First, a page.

Kuwait’s assembly has no say in the formation of the Cabinet, traditionally headed by a senior member of the ruling Al-Sabah family. It can demand the right to question ministers, and lawmakers are using that power to harry Sheikh Nasser, the ruling emir’s nephew.
Demonstrations calling for the premier to quit began in March, and the biggest on Sept. 21 drew several thousand in a country where Kuwaitis make up only one-third of the 3.6 million population. Opposition lawmakers such as Musallam al-Barrak and Jamaan al-Harbash regularly speak at the rallies. Youth groups including al-Zaidi’s ‘September 16’ cite inspiration from the Arab Spring and demand a constitutional monarchy and elected government.
“The continuation of Sheikh Nasser’s government is an insult to the Kuwaiti people,” al-Harbash told a crowd of thousands at a meeting in front of parliament in Kuwait City late yesterday. The protesters, mostly wearing traditional Arab robes, formed a circle around a central platform where fans were placed to cool them down.
Sheikh Nasser has survived three confidence votes in parliament since his appointment in 2006 and been forced to form seven separate administrations.
‘Matter of Dignity’
The opposition is threatening a renewed drive to unseat Sheikh Nasser after the assembly reconvenes on Oct. 25, this time over a corruption scandal that was a trigger for last month’s protest.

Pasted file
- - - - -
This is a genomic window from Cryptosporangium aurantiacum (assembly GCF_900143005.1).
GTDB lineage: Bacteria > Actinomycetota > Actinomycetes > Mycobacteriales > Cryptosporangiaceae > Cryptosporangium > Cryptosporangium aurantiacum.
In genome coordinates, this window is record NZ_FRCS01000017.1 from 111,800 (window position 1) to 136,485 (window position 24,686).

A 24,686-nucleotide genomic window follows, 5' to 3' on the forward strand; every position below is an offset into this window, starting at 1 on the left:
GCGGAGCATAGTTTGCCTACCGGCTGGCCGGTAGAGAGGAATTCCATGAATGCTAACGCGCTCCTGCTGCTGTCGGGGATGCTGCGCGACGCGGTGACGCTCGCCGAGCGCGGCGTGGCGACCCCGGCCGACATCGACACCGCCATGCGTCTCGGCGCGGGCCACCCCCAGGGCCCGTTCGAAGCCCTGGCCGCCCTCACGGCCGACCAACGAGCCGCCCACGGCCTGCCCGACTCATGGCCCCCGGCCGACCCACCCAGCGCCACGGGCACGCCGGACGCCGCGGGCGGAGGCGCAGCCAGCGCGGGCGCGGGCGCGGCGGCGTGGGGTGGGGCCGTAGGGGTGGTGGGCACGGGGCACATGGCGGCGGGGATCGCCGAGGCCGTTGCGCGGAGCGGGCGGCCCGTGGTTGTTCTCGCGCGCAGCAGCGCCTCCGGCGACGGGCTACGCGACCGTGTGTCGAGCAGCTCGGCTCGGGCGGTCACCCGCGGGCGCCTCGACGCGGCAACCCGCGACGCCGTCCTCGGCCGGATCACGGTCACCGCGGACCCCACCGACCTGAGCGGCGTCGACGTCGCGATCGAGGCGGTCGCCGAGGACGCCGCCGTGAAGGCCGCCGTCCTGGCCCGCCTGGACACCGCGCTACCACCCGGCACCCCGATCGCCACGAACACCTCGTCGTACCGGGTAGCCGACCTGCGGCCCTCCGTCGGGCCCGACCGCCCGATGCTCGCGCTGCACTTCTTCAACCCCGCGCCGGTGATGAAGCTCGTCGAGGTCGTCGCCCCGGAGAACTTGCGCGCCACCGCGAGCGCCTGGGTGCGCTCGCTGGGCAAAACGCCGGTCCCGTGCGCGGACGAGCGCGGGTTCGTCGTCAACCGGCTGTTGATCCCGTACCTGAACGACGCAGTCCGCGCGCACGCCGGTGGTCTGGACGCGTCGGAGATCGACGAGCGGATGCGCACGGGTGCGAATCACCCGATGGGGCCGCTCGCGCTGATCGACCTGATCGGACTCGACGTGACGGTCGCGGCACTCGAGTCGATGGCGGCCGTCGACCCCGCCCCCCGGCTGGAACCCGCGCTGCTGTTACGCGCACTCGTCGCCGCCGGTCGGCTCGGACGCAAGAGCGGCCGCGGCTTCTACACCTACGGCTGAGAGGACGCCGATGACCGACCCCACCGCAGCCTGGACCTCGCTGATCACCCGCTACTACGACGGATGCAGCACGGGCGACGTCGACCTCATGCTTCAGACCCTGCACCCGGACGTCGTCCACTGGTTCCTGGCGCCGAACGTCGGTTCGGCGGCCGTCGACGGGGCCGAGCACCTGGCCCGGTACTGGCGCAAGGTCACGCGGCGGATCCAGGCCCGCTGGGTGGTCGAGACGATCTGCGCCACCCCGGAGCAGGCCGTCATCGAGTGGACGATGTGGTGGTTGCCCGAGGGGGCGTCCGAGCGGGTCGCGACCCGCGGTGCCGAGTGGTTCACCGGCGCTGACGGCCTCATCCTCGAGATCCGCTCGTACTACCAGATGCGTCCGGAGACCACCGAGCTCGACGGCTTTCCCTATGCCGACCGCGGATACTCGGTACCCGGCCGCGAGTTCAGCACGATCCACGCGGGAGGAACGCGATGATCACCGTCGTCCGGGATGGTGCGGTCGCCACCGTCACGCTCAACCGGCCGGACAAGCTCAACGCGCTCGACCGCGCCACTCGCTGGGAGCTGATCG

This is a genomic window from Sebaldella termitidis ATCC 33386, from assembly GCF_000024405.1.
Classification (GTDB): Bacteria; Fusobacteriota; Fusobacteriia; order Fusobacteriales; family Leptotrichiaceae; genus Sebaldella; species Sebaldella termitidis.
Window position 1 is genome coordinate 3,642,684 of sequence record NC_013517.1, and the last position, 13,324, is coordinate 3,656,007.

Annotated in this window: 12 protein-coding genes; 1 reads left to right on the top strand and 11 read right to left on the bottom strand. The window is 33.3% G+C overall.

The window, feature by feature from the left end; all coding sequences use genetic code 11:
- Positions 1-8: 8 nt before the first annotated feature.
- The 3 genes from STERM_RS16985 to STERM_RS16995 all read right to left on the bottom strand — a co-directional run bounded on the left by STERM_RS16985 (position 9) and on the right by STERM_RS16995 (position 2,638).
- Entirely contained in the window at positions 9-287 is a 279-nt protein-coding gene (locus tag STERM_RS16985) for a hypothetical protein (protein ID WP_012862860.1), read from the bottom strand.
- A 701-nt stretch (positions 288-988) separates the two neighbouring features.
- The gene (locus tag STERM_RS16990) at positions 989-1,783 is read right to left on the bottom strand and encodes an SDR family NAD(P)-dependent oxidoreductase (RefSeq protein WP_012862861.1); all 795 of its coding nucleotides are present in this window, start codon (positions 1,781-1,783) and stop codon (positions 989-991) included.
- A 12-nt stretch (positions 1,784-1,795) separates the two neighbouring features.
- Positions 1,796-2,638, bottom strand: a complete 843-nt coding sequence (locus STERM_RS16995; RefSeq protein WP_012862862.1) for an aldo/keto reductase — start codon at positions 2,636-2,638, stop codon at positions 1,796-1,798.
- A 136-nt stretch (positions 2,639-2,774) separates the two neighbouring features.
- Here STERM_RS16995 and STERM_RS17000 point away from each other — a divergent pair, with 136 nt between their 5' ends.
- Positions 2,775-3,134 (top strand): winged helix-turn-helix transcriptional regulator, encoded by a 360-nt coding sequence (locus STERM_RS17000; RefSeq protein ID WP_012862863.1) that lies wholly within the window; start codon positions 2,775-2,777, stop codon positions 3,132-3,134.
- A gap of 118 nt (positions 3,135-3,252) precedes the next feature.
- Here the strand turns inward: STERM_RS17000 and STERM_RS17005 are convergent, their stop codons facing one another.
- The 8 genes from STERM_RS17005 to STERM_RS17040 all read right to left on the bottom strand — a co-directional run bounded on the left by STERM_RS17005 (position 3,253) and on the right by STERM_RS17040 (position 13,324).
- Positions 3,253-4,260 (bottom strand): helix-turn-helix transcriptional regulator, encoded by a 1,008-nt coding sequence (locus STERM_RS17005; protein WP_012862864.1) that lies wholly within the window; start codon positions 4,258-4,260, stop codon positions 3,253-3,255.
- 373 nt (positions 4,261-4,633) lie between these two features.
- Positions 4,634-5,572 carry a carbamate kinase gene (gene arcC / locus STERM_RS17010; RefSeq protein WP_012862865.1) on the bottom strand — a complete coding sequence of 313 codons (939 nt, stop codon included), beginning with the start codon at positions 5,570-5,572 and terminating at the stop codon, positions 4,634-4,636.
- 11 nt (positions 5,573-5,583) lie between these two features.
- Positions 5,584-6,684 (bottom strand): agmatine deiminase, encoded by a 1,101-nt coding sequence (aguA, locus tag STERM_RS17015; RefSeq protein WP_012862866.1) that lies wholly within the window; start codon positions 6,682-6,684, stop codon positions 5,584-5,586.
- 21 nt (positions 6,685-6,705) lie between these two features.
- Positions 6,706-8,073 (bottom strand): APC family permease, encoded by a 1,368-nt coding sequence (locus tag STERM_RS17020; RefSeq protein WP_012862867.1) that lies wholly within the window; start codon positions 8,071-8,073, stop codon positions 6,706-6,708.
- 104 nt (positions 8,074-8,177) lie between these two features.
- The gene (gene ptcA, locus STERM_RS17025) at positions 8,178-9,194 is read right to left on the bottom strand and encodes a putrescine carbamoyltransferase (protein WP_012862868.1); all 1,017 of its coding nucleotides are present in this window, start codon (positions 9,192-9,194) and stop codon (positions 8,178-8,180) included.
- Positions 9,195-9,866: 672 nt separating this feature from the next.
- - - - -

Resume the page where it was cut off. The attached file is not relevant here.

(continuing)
Eleven lawmakers received unexplained payments of 31 million dinars ($112 million) to their bank accounts, al-Barrak said in an Oct. 4 phone interview. Al-Barrak said the country’s two biggest banks, National Bank of Kuwait and Kuwait Finance House, revealed the transfers, and there may be other “suspicious accounts” still to be disclosed. National Bank and Kuwait Finance declined to comment.
Sheikh Nasser “will be toppled” if the issue comes to a parliament vote, al-Barrak said. “This is a matter of dignity for the Kuwaiti nation.”
The government has drafted an anti-corruption bill that it says will be submitted to parliament this week. The measure will “ help put an end to this controversial file and to the accusations” of graft, Oil Minister Mohammad al-Busairy said this week.
Gulf Spending Spree
Political ructions are holding back Kuwait’s investment plans. The Al-Zour refinery, a $14 billion project with planned capacity of 615,000 barrels a day, was due to be operating next year. Construction hasn’t started and Kuwait National Petroleum Co. said last month it’s still awaiting final approval.